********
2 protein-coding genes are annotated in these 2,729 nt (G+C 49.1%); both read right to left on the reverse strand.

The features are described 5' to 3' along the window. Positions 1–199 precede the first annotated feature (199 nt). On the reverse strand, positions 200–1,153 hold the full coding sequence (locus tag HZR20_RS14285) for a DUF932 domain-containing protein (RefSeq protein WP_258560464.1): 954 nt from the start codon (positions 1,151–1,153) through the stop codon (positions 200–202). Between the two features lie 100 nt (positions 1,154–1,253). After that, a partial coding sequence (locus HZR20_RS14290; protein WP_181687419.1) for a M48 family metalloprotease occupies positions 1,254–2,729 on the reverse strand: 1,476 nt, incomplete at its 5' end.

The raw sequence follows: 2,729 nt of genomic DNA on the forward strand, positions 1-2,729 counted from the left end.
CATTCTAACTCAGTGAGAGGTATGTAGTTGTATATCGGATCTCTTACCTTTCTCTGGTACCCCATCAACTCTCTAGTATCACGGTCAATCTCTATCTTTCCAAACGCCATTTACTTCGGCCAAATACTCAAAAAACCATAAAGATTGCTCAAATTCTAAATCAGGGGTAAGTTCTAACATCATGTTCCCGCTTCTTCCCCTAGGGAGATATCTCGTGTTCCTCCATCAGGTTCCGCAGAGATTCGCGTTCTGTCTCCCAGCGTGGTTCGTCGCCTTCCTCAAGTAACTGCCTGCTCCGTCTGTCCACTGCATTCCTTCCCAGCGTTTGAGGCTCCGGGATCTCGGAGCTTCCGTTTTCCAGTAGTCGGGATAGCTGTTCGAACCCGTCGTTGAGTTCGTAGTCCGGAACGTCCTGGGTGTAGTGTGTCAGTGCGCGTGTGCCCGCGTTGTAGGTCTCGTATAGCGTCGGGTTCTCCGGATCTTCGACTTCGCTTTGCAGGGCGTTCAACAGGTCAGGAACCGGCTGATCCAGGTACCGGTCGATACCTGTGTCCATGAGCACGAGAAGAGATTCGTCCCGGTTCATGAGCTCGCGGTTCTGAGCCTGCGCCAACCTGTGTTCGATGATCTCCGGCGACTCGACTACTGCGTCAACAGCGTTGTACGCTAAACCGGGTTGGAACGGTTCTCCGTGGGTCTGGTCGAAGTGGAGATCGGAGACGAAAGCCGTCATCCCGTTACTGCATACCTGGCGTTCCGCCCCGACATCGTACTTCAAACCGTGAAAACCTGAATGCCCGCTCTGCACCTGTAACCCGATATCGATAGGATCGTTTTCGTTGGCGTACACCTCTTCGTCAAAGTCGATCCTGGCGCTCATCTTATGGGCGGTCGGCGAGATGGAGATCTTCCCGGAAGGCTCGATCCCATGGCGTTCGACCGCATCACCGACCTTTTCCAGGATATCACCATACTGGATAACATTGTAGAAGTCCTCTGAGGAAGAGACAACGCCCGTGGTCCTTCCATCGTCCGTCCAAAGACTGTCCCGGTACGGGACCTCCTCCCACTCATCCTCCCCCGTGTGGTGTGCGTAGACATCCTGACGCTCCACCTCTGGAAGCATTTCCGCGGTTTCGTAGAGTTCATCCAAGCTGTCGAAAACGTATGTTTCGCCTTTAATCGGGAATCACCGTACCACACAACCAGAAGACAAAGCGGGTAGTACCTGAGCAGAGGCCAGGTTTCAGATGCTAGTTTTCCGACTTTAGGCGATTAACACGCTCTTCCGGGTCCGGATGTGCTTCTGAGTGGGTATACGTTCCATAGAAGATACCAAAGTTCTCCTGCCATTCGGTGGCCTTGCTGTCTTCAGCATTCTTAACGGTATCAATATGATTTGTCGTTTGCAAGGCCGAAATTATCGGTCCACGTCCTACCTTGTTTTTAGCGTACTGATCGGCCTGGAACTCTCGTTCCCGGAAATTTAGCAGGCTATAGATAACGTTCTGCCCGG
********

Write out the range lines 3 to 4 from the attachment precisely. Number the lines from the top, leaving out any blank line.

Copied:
The raw sequence follows: 2,729 nt of genomic DNA on the forward strand, positions 1-2,729 counted from the left end.
CATTCTAACTCAGTGAGAGGTATGTAGTTGTATATCGGATCTCTTACCTTTCTCTGGTACCCCATCAACTCTCTAGTATCACGGTCAATCTCTATCTTTCCAAACGCCATTTACTTCGGCCAAATACTCAAAAAACCATAAAGATTGCTCAAATTCTAAATCAGGGGTAAGTTCTAACATCATGTTCCCGCTTCTTCCCCTAGGGAGATATCTCGTGTTCCTCCATCAGGTTCCGCAGAGATTCGCGTTCTGTCTCCCAGCGTGGTTCGTCGCCTTCCTCAAGTAACTGCCTGCTCCGTCTGTCCACTGCATTCCTTCCCAGCGTTTGAGGCTCCGGGATCTCGGAGCTTCCGTTTTCCAGTAGTCGGGATAGCTGTTCGAACCCGTCGTTGAGTTCGTAGTCCGGAACGTCCTGGGTGTAGTGTGTCAGTGCGCGTGTGCCCGCGTTGTAGGTCTCGTATAGCGTCGGGTTCTCCGGATCTTCGACTTCGCTTTGCAGGGCGTTCAACAGGTCAGGAACCGGCTGATCCAGGTACCGGTCGATACCTGTGTCCATGAGCACGAGAAGAGATTCGTCCCGGTTCATGAGCTCGCGGTTCTGAGCCTGCGCCAACCTGTGTTCGATGATCTCCGGCGACTCGACTACTGCGTCAACAGCGTTGTACGCTAAACCGGGTTGGAACGGTTCTCCGTGGGTCTGGTCGAAGTGGAGATCGGAGACGAAAGCCGTCATCCCGTTACTGCATACCTGGCGTTCCGCCCCGACATCGTACTTCAAACCGTGAAAACCTGAATGCCCGCTCTGCACCTGTAACCCGATATCGATAGGATCGTTTTCGTTGGCGTACACCTCTTCGTCAAAGTCGATCCTGGCGCTCATCTTATGGGCGGTCGGCGAGATGGAGATCTTCCCGGAAGGCTCGATCCCATGGCGTTCGACCGCATCACCGACCTTTTCCAGGATATCACCATACTGGATAACATTGTAGAAGTCCTCTGAGGAAGAGACAACGCCCGTGGTCCTTCCATCGTCCGTCCAAAGACTGTCCCGGTACGGGACCTCCTCCCACTCATCCTCCCCCGTGTGGTGTGCGTAGACATCCTGACGCTCCACCTCTGGAAGCATTTCCGCGGTTTCGTAGAGTTCATCCAAGCTGTCGAAAACGTATGTTTCGCCTTTAATCGGGAATCACCGTACCACACAACCAGAAGACAAAGCGGGTAGTACCTGAGCAGAGGCCAGGTTTCAGATGCTAGTTTTCCGACTTTAGGCGATTAACACGCTCTTCCGGGTCCGGATGTGCTTCTGAGTGGGTATACGTTCCATAGAAGATACCAAAGTTCTCCTGCCATTCGGTGGCCTTGCTGTCTTCAGCATTCTTAACGGTATCAATATGATTTGTCGTTTGCAAGGCCGAAATTATCGGTCCACGTCCTACCTTGTTTTTAGCGTACTGATCGGCCTGGAACTCTCGTTCCCGGAAATTTAGCAGGCTATAGATAACGTTCTGCCCGG